"Highbrow or lowbrow, you don't mess with free speech in Hollywood." That's the message behind the outcry over Sony's decision to shelve "The Interview", a satire about an attempt to assassinate Kim Jong-un, over threats from hackers. Had the studio pulled a hard-hitting documentary about North Korean labor camps, people would have been up in arms about the affront to the first amendment. But reverberations over such an act would have been much smaller, much more niche. The fact that this film is comic and make-believe is what really caused the issue to catch fire.
For North Korea, who the United States accuses of being behind the threats, comedy is the real enemy. It is not alone. States greatly fear humor, as it pokes fun at their modes of intimidation and in doing so undermines them. China is apparently so concerned with wordplay that it recently banned puns; an ambitious – no doubt impractical – endeavor, but it is alleged that they want to stamp out the growing popularity of a play-on-words that connects Chinese president Xi Jinping to marijuana.
Israeli playwright Hanoch Levin perfectly understood the ability of humor to fight censorship. When the Israeli Film and Censorship Board banned his 1982 play "The Patriot" for damaging Israeli values and Judaism, he penned the short story "Diary of a Censor," which showed a protagonist gradually unpicking Shakespeare’s "Othello" to cut its unsavory themes of sex, jealously and infidelity. In the short story, Levin re-imagines Othello as a "white kosher Jew, converted by the book and with no evil urge."
Twenty-two years on, and 15 years after Levin's death, Index on Censorship magazine has just published the story's first English translation. Sadly, rather than offering a glimpse into days gone by, the theme of this story remains topical and vitally relevant today. Artists around the world continue to have their works banned; they continue to tiptoe, or dance mischievously, around the censors’ absurd demands; and they continue – in extreme cases – to face prison sentences for their artistic expression.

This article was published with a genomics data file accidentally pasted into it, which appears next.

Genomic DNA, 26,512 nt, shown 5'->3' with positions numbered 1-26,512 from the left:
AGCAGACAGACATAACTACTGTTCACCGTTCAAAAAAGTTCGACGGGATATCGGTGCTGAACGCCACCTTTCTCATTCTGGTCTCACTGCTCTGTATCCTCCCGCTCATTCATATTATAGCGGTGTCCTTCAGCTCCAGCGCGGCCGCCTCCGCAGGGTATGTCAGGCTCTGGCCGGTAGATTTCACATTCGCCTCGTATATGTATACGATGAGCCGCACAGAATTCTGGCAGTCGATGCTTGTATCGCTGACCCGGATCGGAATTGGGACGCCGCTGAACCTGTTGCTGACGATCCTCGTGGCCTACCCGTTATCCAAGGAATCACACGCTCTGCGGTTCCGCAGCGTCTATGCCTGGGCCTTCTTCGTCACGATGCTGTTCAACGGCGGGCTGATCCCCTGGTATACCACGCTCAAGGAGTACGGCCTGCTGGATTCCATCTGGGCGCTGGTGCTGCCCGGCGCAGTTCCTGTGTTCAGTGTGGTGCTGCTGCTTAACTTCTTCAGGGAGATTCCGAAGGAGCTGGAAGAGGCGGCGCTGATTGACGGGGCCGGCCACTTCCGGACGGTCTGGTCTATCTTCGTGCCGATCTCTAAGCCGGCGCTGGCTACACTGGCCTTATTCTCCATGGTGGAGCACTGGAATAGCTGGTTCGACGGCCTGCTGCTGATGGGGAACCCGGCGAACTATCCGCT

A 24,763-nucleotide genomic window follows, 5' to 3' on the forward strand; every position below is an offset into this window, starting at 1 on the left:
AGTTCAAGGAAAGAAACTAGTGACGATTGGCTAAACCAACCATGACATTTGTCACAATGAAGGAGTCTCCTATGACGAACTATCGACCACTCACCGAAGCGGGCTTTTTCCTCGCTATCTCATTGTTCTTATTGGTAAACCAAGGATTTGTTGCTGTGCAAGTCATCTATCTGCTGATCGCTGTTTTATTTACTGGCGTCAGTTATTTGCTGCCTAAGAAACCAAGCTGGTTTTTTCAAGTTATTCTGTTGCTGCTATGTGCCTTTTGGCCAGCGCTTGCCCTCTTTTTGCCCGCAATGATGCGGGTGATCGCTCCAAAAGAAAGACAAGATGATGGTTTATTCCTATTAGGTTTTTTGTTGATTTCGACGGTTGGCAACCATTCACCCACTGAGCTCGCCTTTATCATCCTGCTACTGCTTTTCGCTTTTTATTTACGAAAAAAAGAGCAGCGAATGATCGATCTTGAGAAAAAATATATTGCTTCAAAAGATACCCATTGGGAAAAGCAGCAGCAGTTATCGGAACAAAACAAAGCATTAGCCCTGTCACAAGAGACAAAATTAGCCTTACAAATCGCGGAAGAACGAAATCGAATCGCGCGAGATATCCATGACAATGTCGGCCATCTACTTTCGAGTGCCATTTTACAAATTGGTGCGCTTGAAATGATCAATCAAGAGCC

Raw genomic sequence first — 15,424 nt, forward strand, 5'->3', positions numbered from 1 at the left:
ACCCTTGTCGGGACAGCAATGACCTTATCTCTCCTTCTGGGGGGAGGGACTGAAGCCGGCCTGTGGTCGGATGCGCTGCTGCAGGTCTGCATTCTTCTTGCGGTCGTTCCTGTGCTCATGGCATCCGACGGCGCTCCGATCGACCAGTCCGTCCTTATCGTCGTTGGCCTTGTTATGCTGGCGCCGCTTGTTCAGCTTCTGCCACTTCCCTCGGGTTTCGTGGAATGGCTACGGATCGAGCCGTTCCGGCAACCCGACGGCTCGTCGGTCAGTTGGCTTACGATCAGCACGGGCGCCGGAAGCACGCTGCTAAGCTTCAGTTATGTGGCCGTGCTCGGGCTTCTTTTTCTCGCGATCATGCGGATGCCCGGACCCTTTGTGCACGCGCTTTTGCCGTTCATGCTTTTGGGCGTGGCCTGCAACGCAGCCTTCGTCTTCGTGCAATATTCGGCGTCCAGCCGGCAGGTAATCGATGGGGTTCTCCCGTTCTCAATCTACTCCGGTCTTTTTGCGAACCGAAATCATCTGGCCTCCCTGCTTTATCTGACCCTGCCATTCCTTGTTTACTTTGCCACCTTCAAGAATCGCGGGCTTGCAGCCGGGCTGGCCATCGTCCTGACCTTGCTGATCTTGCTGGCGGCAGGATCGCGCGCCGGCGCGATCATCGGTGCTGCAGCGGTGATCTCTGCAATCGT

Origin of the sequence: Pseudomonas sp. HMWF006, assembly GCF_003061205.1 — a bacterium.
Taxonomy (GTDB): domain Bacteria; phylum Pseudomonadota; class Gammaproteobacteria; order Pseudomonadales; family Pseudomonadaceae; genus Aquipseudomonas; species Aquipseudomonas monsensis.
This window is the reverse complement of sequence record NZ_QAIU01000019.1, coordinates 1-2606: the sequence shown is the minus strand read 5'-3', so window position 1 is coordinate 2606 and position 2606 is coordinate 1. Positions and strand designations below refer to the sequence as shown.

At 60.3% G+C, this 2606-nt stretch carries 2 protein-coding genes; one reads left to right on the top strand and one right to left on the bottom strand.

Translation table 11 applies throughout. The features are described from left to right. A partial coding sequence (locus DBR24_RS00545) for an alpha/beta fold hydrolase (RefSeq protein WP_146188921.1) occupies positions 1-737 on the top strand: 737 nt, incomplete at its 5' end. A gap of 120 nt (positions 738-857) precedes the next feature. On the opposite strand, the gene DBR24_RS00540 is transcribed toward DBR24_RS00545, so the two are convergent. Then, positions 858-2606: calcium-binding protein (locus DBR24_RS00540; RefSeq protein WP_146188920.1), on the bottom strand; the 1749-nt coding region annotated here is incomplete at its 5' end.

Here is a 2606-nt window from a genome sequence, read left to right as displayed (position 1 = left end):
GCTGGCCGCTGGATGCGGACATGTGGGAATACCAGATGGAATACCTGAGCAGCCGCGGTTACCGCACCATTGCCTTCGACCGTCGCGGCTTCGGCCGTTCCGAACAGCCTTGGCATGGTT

Take the parallels between Levin and contemporary Lebanese playwright Lucien Bourjeily. This time last year, Index on Censorship published the first English-language extract of Bourjeily’s play, "Will It Pass Or Not?" which imagines a farcical encounter between a writer and the national censorship board. In one of the play's most ludicrous moments, a sergeant insists that the writer rework a scene in which characters flee Lebanon to India, and have them take a simple holiday there instead. “Tourists are great, so the whole thing is much nicer than that stuff with the cleric and the corruption and the bribes," the sergeant tells the writer.
Yet Bourjeily’s scenario turned out to be too close to home for Lebanon's actual censorship board. Missing the irony, they banned the play. This sanction was only overturned months later, after much campaigning, and after Bourjeily’s passport was briefly confiscated.
There are many more examples around the world of playful subversion being put under threat: Megumi Igarashi, the Japanese artist who made a kayak modelled on her vagina (arrested); the political artist South Korea, Lee Ha, who draws unflattering pictures of authority figures (repeatedly charged by police); Musa Kart, a Turkish cartoonist who spent 2014 battling against a possible nine-year jail sentence for tongue-in-cheek portraits of the president (after accusations of insult and slander).
North Koreans have, of course, no chance of taking on their leader through comedy.
Earlier this year, a North Korea defector, Kim Young-Il, visited the Index on Censorship office to share stories of what is really going on inside the isolated state. He told of the dangers of listening to pop music; that simply selling foreign DVDs can earn the death penalty.
Is it appropriate to make jokes about such horrors? “Bad taste or not, let audiences decide, not the bullies” is what Hollywood is saying, loudly and clearly. Despotic regimes and image-conscious censorship boards take on comedy because it threatens their illusions of perfection. Comedians take on – and unravel – ideas of perfection because perfection often isn’t truthful or entertaining, and can swing dangerously toward hagiography. Subversive artists – however daft, however inappropriate – are what keep news, truth and freedom in check.
Vicky Baker is deputy editor of Index on Censorship magazine. The winter issue – featuring Hanoch Levin’s Diary of a Censor, and other works is out now.
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